The Extraordinary Synod of Bishops which met to discuss issues related to marriage and family life has come and gone. A lot of buzz has been created around the hot button issues related to family life, which were discussed by the Synod Fathers. But if we focus only on those hot button issues, many of which have been addressed previously, we will miss other significant points raised in the Synod Relatio, the final document from this Synod.
One of the key themes in the Synod Relatio which is explicit in some cases and implicit in others is the presence of individualism in the world today. Widespread individualism greatly affects family life, and as such, it affects society. The Synod Fathers discussed the family as “an essential agent in the work of evangelization” because family members can exemplify the Gospel quality of treating others as more important than ourselves (Synod Relatio 2; cf. Philippians 2:3-4). But after discussing some of the positive elements of contemporary family life, the Relatio states, “equal consideration needs to be given to the growing danger represented by a troubling individualism which deforms family bonds and ends up considering each component of the family as an isolated unit, leading, in some cases, to the idea that a person is formed according to one’s own desires, which are considered absolute (5).
In a later speech, after the Synod, Pope Francis spoke to the members of Schönstatt: “So many families are divided, so many marriages broken, (there is) such relativism in the concept of the Sacrament of Marriage…” The problem which Pope Francis is focusing on is that individuals believe they can define for themselves what marriage is. The reality of individualism and relativism in people today tie into the hot button issues discussed in the Relatio. We have to be aware of the danger of individuals treating their life experience as relative. There is a fundamental need for all members of the Church to speak and live the truth in love (cf. Ephesians 4:15).
The Synod Fathers recognize that sacramental marriage can provide a witness to combat the tendency to individualism: “The full commitment required in marriage can be a strong antidote to the temptation of a selfish individualism” (Synod Relatio 9). The Synod Fathers also state: “Openness to life is an intrinsic requirement of married love” (57).Clearly, Catholic families who remain open to life (21) can combat individualism, particularly with the mother who gives of her body and her life for her child. But also for the father, who willfully accepts each child as yet another sign of the bond to his wife, a sign of his ever deepening commitment to respect the sacred indissolubility of the marriage bond (cf. 14). The Synod Fathers did cite Humanae Vitae, “which highlights the need to respect the dignity of the person in morally assessing methods in regulating births” (58). The husband and wife offer themselves in mutual self-gift, thereby manifesting divine love: “The ‘true love between husband and wife’ (Gaudium et Spes, 49) implies a mutual gift of self and includes and integrates the sexual and affective aspects, according to the divine plan” (17). Pope St. John Paul II’s 1994 letter to families, Gratissimam Sane, was also cited.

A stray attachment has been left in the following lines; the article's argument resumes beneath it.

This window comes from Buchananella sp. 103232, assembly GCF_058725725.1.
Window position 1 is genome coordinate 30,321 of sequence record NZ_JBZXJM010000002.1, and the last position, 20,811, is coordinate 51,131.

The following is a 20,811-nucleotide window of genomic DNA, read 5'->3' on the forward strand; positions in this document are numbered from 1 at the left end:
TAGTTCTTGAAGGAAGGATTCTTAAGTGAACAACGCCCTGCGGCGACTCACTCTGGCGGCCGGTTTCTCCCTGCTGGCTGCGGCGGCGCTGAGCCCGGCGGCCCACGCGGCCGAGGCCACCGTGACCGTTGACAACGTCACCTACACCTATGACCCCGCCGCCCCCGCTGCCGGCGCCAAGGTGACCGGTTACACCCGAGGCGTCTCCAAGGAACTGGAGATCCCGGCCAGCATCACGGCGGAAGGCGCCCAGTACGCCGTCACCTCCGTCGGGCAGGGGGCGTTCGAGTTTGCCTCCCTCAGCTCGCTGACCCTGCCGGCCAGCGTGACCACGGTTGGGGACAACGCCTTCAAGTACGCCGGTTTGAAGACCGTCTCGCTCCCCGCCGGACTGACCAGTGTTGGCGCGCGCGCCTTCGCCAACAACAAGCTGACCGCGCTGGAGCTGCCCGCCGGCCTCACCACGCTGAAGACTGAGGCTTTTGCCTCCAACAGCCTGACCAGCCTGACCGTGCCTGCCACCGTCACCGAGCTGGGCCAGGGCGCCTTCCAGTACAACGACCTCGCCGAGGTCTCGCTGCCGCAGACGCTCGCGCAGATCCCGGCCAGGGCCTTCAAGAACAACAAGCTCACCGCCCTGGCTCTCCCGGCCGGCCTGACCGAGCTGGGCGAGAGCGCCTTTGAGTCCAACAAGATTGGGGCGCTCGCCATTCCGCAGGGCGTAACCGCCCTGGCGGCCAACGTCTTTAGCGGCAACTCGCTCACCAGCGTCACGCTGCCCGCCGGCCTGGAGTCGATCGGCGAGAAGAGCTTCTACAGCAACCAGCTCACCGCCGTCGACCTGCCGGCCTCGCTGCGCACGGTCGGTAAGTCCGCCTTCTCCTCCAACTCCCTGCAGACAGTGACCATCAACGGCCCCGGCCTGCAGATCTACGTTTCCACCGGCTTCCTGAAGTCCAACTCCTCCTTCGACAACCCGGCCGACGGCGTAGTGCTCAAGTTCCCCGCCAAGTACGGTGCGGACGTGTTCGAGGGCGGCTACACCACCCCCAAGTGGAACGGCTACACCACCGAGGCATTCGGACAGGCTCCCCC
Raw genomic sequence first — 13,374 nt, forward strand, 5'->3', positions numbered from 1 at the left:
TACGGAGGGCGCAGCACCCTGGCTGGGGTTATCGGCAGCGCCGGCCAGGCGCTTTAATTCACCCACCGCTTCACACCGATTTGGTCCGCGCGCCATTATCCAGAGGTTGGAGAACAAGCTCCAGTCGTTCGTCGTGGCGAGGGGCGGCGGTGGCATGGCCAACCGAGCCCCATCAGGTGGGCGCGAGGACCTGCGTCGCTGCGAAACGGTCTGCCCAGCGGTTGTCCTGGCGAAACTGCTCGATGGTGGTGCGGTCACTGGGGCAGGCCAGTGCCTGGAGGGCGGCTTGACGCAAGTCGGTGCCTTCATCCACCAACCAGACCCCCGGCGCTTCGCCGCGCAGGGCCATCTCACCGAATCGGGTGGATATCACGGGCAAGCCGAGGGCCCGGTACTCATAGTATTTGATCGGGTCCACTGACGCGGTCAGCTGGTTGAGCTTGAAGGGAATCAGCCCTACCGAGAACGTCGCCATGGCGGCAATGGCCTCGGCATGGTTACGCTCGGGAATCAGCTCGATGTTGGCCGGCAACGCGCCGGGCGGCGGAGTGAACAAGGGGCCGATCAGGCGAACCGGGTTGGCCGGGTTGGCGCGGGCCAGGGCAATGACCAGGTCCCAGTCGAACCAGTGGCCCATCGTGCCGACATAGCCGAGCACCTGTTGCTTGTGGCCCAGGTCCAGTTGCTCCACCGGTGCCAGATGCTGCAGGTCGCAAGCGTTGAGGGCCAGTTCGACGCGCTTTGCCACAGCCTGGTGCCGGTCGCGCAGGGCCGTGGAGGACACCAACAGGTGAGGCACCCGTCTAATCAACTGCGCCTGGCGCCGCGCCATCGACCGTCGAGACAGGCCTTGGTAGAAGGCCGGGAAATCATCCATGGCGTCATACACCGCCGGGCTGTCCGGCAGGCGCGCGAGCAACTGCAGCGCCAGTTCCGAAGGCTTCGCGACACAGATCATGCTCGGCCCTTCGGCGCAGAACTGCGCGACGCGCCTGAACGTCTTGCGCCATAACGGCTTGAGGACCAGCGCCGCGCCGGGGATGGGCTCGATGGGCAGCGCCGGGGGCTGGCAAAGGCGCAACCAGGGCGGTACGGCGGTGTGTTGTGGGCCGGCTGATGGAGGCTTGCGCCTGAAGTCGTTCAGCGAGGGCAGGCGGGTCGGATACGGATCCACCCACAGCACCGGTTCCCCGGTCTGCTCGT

One of the fundamental truths that is occasionally lost is that in God’s design for marriage, the husband and wife manifest Christ’s relationship with His Church (cf. Ephesians 5:21-33) and also provide an image of the Trinity. This large passage from the Relatio might be a bit long for a blog post, but here it is:
Jesus, who reconciled all things in himself, restored marriage and the family to their original form (Mk 10:1-12). Marriage and the family have been redeemed by Christ (Eph 5:21-32), restored in the image of the Holy Trinity, the mystery from which every true love flows. The spousal covenant, originating in creation and revealed in the history of salvation, receives its full meaning in Christ and his Church. Through his Church, Christ bestows on marriage and the family the grace necessary to witness to the love of God and to live the life of communion (16).
The family ultimately receives the grace from God necessary to image Christ’s relationship with the Church and the divine life of the Trinitarian communio personarum. Families can ask God for the grace to persevere (cf. 1 John 5:14). And when we encounter family members who have failed to live up to this ideal for marriage, we can meet them where they’re at without renouncing the truth, since Jesus is the way, the truth, and the life (cf. John 14:6).
Edward Trendowski is Coordinator for Catechetical Resources for the Diocese of Providence and teaches pastoral theology for Saint Joseph’s College Online.